In 2019, history student Rodrigo Gomes found out on social media about a call for volunteers to take part in a scientific project relating to the ocean and conducted by the Federal University of São Paulo’s Institute of Marine Sciences (IMAR-UNIFESP) in Santos, on the coast of the state of São Paulo, Brazil. He signed up for the project, took workshops, and trained in the field. “I was very fortunate to have all that contact with professors and learned a great deal about conservation,” says Gomes, now a citizen scientist. “It makes a lot of sense to go on with the project and get other people involved.”
It is precisely this integration of science with citizen participation that the United Nations aims to bring about in the Decade of Ocean Science for Sustainable Development, launched in April 2021 and due to last until 2030. A practical demonstration of the positive results of the formula is embodied in the study “Participatory Monitoring – A Citizen Science Approach for Coastal Environments”, in which Gomes took part.
The study was conducted with FAPESP’s support under the aegis of its Public Policy Research Program (PPPP). An article on the study, showing how science and citizenship can go hand in hand, is published in Frontiers in Marine Science.
The outcome was the development of a methodology for integrating civil society and academia, including the creation of a protocol for monitoring coastal biodiversity to be applied collaboratively by citizens and scientists.
“In the project, we achieved practical results by monitoring the rocky shore area in Santos, and also created and validated a methodology for use in the area. Citizen science is a growing trend, and there’s a lot of discussion about what it means. It’s different from volunteering or collaboration by laypeople in the collection of scientific data. It involves an exchange in which people are given technical training and think more deeply about citizenship,” says Ronaldo Christofoletti, a researcher at IMAR-UNIFESP and principal investigator for the study.
The group aims to develop methodologies and promote activities that integrate ocean science and society, such as training for citizen scientists and marine conservation initiatives. The activities conducted to date include a translation into Brazilian Portuguese of the UNESCO handbook Ocean Literacy for All: A Toolkit; the Portuguese version is “Cultura Oceânica para Todos”), and “Maré de Ciência” (“Tide of Science”), a program that aims to foster innovative forms of interaction among the scientific community, society, and public policy.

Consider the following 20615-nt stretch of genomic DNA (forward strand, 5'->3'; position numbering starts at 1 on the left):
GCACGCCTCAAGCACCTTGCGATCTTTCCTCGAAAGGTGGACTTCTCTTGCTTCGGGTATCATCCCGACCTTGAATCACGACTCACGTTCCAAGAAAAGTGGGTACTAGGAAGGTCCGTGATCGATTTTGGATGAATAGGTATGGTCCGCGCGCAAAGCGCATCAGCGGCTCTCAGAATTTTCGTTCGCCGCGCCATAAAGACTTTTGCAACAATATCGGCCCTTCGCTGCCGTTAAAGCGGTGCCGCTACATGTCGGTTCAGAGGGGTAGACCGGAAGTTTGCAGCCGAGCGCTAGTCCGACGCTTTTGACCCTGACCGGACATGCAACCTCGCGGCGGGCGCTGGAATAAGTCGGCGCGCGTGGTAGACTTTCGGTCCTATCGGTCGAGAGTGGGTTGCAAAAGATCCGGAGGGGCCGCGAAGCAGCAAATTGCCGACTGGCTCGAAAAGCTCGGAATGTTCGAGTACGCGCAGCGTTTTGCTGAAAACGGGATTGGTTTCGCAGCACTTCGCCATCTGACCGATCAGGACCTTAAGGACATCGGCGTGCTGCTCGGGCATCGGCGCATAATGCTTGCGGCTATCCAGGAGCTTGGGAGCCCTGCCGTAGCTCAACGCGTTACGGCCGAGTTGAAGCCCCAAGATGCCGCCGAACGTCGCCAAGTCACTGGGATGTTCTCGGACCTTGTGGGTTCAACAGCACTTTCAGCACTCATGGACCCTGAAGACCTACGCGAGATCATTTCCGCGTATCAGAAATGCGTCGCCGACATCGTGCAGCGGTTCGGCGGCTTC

According to biologist Paula Kasten, who was in charge of training during the project, the next step will consist of training new citizen scientists to continue the monitoring exercise on Urubuqueçaba Island and extend it to other parts of the Santos metropolitan area (Baixada Santista), including Guarujá. The island has the area’s only natural rocky shore and was the research site chosen by the group. “One of the challenges is keeping the participants engaged,” Kasten says.
Gomes also highlighted the difficulties of this engagement. “I realized that commitment is sometimes lacking. People complain about distancing by academia, but they don’t always get involved when there are difficulties. It isn’t easy to go into the field on a Sunday morning to collect data. But later you feel really fulfilled about having done it,” the citizen scientist tells.
‘Birth’ of a methodology
Five workshops were held in 2019 for 51 citizen scientists, 51% of whom were women. Most participants (62%) were 18-33 years old. They included undergraduates, biologists, geographers and professionals in similar areas, schoolteachers, engineers and retirees, among others.
To develop the protocol, they partnered with Bangor University’s Oceanographic Institute in the United Kingdom via the project “Capturing Our Coast”, which trained some 3,000 citizen scientists in 2013-18 to research marine species on rocky shores around Britain to help understand coastal biodiversity.